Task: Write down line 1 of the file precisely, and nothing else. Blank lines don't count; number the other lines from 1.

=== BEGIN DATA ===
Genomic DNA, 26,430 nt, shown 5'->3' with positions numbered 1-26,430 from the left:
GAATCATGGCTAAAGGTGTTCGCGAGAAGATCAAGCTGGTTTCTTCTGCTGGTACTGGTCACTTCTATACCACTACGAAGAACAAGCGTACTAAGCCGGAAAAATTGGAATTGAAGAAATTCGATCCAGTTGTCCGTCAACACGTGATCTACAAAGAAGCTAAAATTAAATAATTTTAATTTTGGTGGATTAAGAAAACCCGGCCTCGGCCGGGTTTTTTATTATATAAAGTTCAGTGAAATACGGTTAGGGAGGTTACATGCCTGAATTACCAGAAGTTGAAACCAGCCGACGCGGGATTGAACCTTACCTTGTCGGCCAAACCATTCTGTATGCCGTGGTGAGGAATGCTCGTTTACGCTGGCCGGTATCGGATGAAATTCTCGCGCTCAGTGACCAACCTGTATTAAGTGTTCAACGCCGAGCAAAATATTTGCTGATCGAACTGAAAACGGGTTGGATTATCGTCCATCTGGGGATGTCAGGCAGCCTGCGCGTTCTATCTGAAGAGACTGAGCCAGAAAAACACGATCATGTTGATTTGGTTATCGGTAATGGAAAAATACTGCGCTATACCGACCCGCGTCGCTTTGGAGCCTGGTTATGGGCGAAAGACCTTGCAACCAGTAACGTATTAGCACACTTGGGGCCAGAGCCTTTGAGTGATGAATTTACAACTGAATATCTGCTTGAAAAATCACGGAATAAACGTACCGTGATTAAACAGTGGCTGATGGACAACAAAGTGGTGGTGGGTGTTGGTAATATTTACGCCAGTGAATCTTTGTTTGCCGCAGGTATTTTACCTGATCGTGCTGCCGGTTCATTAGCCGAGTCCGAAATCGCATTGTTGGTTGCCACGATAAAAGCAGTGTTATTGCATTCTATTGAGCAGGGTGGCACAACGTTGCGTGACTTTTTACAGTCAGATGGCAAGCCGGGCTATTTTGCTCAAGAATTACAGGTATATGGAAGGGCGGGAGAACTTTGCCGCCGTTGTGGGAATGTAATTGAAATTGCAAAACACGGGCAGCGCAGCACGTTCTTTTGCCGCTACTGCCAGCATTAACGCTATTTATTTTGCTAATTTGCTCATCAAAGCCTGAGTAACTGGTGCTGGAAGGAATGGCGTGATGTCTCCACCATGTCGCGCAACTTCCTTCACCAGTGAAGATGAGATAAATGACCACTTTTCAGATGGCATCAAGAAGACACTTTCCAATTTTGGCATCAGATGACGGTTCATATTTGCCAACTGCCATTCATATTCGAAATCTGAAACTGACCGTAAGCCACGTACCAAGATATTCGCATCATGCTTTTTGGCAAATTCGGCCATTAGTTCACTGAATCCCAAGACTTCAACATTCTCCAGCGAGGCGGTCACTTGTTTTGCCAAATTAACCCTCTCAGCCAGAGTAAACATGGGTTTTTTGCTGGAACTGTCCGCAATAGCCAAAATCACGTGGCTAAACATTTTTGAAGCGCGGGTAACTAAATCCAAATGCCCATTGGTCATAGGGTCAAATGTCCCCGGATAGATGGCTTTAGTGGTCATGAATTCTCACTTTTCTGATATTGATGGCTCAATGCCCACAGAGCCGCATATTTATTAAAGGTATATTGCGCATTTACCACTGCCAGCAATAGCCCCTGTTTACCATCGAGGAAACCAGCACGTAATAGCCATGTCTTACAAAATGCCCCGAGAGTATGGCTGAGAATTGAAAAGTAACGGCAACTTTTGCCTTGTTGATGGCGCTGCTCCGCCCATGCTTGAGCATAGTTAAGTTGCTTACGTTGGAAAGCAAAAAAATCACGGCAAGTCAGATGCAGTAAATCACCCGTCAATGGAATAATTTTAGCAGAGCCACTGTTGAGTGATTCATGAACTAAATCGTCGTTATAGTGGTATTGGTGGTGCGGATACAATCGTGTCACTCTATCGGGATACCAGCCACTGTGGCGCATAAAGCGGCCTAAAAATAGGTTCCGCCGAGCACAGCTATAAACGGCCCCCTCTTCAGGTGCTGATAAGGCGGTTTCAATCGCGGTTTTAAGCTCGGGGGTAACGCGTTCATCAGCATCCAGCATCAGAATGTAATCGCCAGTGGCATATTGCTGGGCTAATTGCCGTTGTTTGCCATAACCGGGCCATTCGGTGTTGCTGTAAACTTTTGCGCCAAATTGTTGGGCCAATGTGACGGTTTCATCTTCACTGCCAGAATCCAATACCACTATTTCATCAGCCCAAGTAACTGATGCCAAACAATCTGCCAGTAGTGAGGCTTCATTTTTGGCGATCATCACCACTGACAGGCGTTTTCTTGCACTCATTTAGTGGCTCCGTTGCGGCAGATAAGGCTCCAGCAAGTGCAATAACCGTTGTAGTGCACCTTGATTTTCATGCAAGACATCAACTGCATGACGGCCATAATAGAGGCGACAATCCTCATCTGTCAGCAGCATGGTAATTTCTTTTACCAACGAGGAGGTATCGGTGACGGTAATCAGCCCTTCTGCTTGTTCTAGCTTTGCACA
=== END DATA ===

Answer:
Genomic DNA, 26,430 nt, shown 5'->3' with positions numbered 1-26,430 from the left: